Over the years, I have often heard the phrase, “It’s quicker if I just do it myself.” Your husband doesn’t know to transfer that file from Dropbox to his hard drive. Your wife doesn’t know how to reset the timer on the automatic outdoor lights. The new deacon doesn’t know how to make a hospital visit. Your co-worker can’t connect to the wireless. The Chair of Deacons doesn't have a key to the building because they can’t work the alarm system. Your toddler can’t quite get that other arm in the coat.
You see where this is going. In all these cases, it seems quicker and easier to just do it yourself. The problem with this approach is that it does not take the long view. It saves time only in the short term. You save time in that moment. You accomplished in a few seconds or a minute or two what it might have taken you half an hour or more to train someone else to do, but you have trapped yourself.
Losing the Minutes
You did not teach the other individual to be self-sufficient, so you are now on the hook to perform that task for them again and again. You find yourself more and more restricted to performing these same tasks. You always have to transfer the file or reset the timer or make the hospital visit. The wireless connection will continue to be just as confusing to that co-worker tomorrow. While your toddler . . . well, that’s admittedly different. It’s true that your toddler will eventually learn to put the coat on in a tolerably short time, but he won’t learn it as fast if you keep doing it for him.
Each and every time that you stop your work to perform a task that you should have trained someone else to accomplish, you are losing those minutes. Multiplied over a year or a lifetime or a career, those minutes add up to a lot of lost time. You get the idea. We save time in the moment because we believe that we don’t have time to teach someone else. We trap ourselves in to losing those same minutes again and again over the long term.
Losing the Opportunity
Lost time is not even the most serious consequence. More serious is the impact that your failure to train has on the individual. Your failure to teach them hinders their independence. You hinder their ability to grow, to develop new skills, and to become self-sustaining in their tasks. You diminish their self-confidence. You rob them of the opportunity to successfully accomplish a new and hard thing.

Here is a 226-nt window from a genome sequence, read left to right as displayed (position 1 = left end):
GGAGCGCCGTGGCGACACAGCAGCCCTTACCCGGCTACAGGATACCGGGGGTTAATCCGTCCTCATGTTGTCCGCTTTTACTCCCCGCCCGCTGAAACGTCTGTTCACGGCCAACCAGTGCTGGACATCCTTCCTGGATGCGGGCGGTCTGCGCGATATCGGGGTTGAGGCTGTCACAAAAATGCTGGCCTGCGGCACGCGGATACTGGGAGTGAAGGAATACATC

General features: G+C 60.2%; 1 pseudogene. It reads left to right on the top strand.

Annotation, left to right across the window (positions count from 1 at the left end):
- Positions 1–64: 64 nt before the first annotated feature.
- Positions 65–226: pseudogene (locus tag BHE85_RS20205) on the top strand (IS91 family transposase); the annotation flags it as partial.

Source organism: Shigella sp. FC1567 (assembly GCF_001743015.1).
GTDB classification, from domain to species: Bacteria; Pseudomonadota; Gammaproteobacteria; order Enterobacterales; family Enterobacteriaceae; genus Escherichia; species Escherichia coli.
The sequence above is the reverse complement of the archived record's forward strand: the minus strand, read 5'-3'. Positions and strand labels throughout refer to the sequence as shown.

Over the long term, you hinder productivity. If you are not available, they can't make progress on their task. They are frustrated because they are dependent on your schedule. This causes them to lose time and productivity in their tasks, as well. By failing to teach them, you actually dis-empower them. You diminish their ability to respond fully to their work and ministry.
All this sounds pretty serious, and I believe that it is. Whether you are a pastor, a parent, a partner or a co-worker, everyone benefits when we are empowered to learn new skills and accomplish new tasks.
Don’t do it yourself. Make the sacrifice of empowering others. Take the time to teach, to train, to develop other people. Train yourself to say, “Let me show you,” or “I’ll walk you through it,” instead of “Here, I’ll do it for you.”
Doing It Right Together
Alex Martinez, a UBA Administrative Assistant, is a master at this. I’ve known more than one administrator or office manager over the years who simply refused to work with volunteers. Each one said, “I’d rather do it myself. It takes less time, and I’ll know it’s being done accurately.”
Those administrators were hard workers. They were fast. They were accurate. They paid attention to detail. They demanded excellence from themselves. They got an enormous amount of work done and they got it right.
Alex is no different. She possesses all those qualities and values to the full. She also knows that one person’s time is limited. She knows that training others to do a job well empowers them and releases time for her. She manages the work of three to five weekly or regular volunteers in our office.
Those volunteers record financial deposits, enter attendance, and type manuscripts; they are the “frontline” for those who call us or come to the office. They do tasks that are important and in which there is little room for error. How is it that we are confident in their ability to do these tasks every week?
We are confident because Alex has taken the time to train them, to check their work in the beginning, and to provide additional instruction and correction when a task went awry. Any one of these tasks could have been done quicker and more efficiently in the short term by Alex herself. And it would have saved her the anxiety of wondering if a task were well-done—if there were errors, if she had trained them well enough.
Yet Alex knows the wisdom of the old adage “Many hands make light work.” She believes that we are all “co-laborers with God.” By taking the time to train and develop others, she not only expands her capacity to accomplish things, but she pours into the development of others who are co-laborers in the Kingdom of God.
Don’t do it yourself. Teach someone.
Dian Kidd is UBA's Associate Director and has served UBA for almost 30 years. She guides the day-to-day team actions as team leader for UBA's consultant team and oversees daily implementation of data management, communications, strategy and inner-office workings.